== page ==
We arrived at the ferry terminal in the early morning after a sleepless five-hour crossing. A cup of strong, sweet, milky tea and a currant bun was the only breakfast available at that hour. Leaving the harbor, the two-lane road soon starts climbing, going from sea level to eight hundred feet in only three miles. Big trucks were belching smoky diesel fumes and moving slowly up the hill like a lumbering train of pachyderms. I was choking on their exhaust, having trouble seeing far enough ahead to pass them. Then I saw a man I had chatted with on the ferry, hiking beside the road with a huge back-pack, holding his right hand extended in the universal sign-language of hitch-hikers. Another pair of eyes!
A couple of days later, having dropped off the hitch-hiker and returned the car to the dealer for shipment back to the US, I boarded my Pitt faculty group charter flight and took off for Pittsburgh and home. I had fallen hopelessly in love with Ireland. Even now, as I sit here at the computer, I hear Ireland calling me back. I feel drawn there through my very DNA by all the generations of my Irish ancestors, going back to the monastery at Clonmacnois and even beyond. I will go back again before I die.
But first let me finish my story. When I reached my third floor walk-up bachelor apartment at 4738 Wallingford Street in the no-man’s-land between Oakland and Shadyside districts in Pittsburgh ’s East End, there was a letter waiting for me. It was covered with exotic, colorful stamps, written on coarse, grey paper and mailed from Delhi, India. It was a “Dear John letter” from Anne, the woman I had loved for a year and left in the Middle East a month earlier. I won’t bother you with the painful contents. Suffice it to say, our “relationship” was over. She closed the letter with a particularly cruel twist of the knife, “All cats are grey at night.” Ouch! Thank God, I was about to experience the sweetest, happiest Pittsburgh memory of all, or I probably would have drowned in self-pity and depression.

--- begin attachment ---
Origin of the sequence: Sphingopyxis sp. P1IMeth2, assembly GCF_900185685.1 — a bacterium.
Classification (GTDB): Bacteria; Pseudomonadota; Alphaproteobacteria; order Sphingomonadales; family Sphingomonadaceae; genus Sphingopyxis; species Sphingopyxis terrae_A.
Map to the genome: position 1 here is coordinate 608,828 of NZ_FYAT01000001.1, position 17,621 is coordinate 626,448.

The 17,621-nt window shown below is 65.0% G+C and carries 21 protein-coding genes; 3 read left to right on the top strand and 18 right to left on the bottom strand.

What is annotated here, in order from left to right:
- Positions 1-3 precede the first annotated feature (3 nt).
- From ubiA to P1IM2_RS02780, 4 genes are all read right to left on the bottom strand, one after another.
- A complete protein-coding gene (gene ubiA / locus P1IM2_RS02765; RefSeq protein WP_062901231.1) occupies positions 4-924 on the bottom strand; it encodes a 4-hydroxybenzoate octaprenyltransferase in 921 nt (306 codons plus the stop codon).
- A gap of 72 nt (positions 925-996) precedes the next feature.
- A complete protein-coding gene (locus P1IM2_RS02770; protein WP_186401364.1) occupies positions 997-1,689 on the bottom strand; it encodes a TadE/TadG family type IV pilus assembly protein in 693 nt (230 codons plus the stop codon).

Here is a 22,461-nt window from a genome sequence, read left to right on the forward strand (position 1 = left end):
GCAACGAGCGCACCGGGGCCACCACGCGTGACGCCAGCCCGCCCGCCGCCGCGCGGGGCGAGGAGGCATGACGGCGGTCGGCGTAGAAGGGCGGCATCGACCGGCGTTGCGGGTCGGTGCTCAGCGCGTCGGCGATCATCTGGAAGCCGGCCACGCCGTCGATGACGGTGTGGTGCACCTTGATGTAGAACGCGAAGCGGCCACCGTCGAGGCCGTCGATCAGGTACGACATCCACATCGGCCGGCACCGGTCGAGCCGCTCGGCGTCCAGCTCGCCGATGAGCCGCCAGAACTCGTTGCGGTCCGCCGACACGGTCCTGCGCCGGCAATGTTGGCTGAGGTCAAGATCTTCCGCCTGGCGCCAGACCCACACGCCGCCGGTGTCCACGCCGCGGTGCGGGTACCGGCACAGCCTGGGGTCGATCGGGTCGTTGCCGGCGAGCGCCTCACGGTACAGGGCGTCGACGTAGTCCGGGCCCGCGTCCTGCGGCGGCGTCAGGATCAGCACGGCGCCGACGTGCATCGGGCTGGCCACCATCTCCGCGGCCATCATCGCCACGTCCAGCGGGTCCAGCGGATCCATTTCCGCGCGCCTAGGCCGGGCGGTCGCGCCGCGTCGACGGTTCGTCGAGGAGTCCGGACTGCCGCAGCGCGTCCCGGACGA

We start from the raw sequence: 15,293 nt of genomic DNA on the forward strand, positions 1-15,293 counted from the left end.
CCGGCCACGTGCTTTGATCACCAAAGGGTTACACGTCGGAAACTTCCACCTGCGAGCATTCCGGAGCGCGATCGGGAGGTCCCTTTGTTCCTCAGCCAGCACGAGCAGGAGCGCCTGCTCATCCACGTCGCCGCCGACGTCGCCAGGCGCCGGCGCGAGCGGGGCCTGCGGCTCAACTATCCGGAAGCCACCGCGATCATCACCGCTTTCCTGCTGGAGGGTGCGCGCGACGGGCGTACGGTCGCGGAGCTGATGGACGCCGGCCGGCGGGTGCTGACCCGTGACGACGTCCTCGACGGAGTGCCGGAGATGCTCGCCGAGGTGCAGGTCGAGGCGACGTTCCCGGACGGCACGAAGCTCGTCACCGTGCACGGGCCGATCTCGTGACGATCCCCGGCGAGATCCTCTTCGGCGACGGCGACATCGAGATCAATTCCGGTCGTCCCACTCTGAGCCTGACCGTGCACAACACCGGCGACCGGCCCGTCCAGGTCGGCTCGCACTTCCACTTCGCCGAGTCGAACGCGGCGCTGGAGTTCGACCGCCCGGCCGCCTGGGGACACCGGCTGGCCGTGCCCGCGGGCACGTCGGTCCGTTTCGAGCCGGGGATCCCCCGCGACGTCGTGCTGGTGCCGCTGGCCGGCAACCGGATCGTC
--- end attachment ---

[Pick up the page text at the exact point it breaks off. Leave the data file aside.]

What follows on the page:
That month, September, 1960, I started teaching an evening class in marketing and advertising at Pitt, where I was a perennial grad student and teaching assistant. The first night of class, I saw Earl, one of my old drinking buddies, in the front row. After class, I invited him over to Wallingford Street for a beer and some serious reminiscing. When he saw where I lived he said, “John, I’m dating a beautiful German girl who lives right down the street from you!” I said I would love to meet her. He used the phone in my apartment to call her, and she invited us over for coffee. A month later on October 13, 1960, Christa, my neighbor, was wearing my fraternity pin; Earl was dating someone else; and the Pittsburgh Pirates, my beloved “Bucs,” beat the New York Yankees to win the World Series for the first time since 1925. Pittsburgh went wild, and the party lasted all night. Christa and I drove up and down Liberty Avenue with the top down in my recently arrived Sunbeam sports car. When we got back to Wallingford Street, the car was full of shredded paper and ticker tape that had been thrown out of the windows of downtown offices. A year later, I was back in Ireland again, this time to introduce Christa, my new bride, to Missy. Christa and I are still together to this day, forty-eight years, five children and eight grandchildren later. But that’s another story.
©2009 John Malone for SeniorWomen.com